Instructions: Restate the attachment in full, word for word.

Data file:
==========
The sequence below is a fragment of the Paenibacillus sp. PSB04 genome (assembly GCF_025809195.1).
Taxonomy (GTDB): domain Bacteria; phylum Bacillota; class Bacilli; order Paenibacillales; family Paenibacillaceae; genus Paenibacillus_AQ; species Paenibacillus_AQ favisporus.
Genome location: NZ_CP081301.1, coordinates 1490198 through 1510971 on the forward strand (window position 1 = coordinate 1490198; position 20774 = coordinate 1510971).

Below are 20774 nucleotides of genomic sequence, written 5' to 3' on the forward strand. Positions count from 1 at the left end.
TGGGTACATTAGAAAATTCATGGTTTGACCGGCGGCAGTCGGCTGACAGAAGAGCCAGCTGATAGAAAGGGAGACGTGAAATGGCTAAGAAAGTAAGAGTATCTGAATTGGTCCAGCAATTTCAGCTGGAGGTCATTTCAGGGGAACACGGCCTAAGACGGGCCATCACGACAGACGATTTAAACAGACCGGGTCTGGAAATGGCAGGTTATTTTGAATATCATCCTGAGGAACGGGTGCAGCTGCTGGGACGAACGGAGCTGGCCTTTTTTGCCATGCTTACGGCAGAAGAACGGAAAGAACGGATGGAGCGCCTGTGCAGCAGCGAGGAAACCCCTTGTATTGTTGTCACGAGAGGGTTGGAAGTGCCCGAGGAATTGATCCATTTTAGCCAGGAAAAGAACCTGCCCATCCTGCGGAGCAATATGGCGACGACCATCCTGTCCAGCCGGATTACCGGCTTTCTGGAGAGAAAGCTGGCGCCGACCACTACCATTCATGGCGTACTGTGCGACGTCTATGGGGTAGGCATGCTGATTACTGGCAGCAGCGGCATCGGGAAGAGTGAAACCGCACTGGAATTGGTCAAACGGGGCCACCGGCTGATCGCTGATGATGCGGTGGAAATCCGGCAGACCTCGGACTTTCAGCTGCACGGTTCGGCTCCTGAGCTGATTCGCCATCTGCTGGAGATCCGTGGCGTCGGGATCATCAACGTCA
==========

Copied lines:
The sequence below is a fragment of the Paenibacillus sp. PSB04 genome (assembly GCF_025809195.1).
Taxonomy (GTDB): domain Bacteria; phylum Bacillota; class Bacilli; order Paenibacillales; family Paenibacillaceae; genus Paenibacillus_AQ; species Paenibacillus_AQ favisporus.
Genome location: NZ_CP081301.1, coordinates 1490198 through 1510971 on the forward strand (window position 1 = coordinate 1490198; position 20774 = coordinate 1510971).

Below are 20774 nucleotides of genomic sequence, written 5' to 3' on the forward strand. Positions count from 1 at the left end.
TGGGTACATTAGAAAATTCATGGTTTGACCGGCGGCAGTCGGCTGACAGAAGAGCCAGCTGATAGAAAGGGAGACGTGAAATGGCTAAGAAAGTAAGAGTATCTGAATTGGTCCAGCAATTTCAGCTGGAGGTCATTTCAGGGGAACACGGCCTAAGACGGGCCATCACGACAGACGATTTAAACAGACCGGGTCTGGAAATGGCAGGTTATTTTGAATATCATCCTGAGGAACGGGTGCAGCTGCTGGGACGAACGGAGCTGGCCTTTTTTGCCATGCTTACGGCAGAAGAACGGAAAGAACGGATGGAGCGCCTGTGCAGCAGCGAGGAAACCCCTTGTATTGTTGTCACGAGAGGGTTGGAAGTGCCCGAGGAATTGATCCATTTTAGCCAGGAAAAGAACCTGCCCATCCTGCGGAGCAATATGGCGACGACCATCCTGTCCAGCCGGATTACCGGCTTTCTGGAGAGAAAGCTGGCGCCGACCACTACCATTCATGGCGTACTGTGCGACGTCTATGGGGTAGGCATGCTGATTACTGGCAGCAGCGGCATCGGGAAGAGTGAAACCGCACTGGAATTGGTCAAACGGGGCCACCGGCTGATCGCTGATGATGCGGTGGAAATCCGGCAGACCTCGGACTTTCAGCTGCACGGTTCGGCTCCTGAGCTGATTCGCCATCTGCTGGAGATCCGTGGCGTCGGGATCATCAACGTCA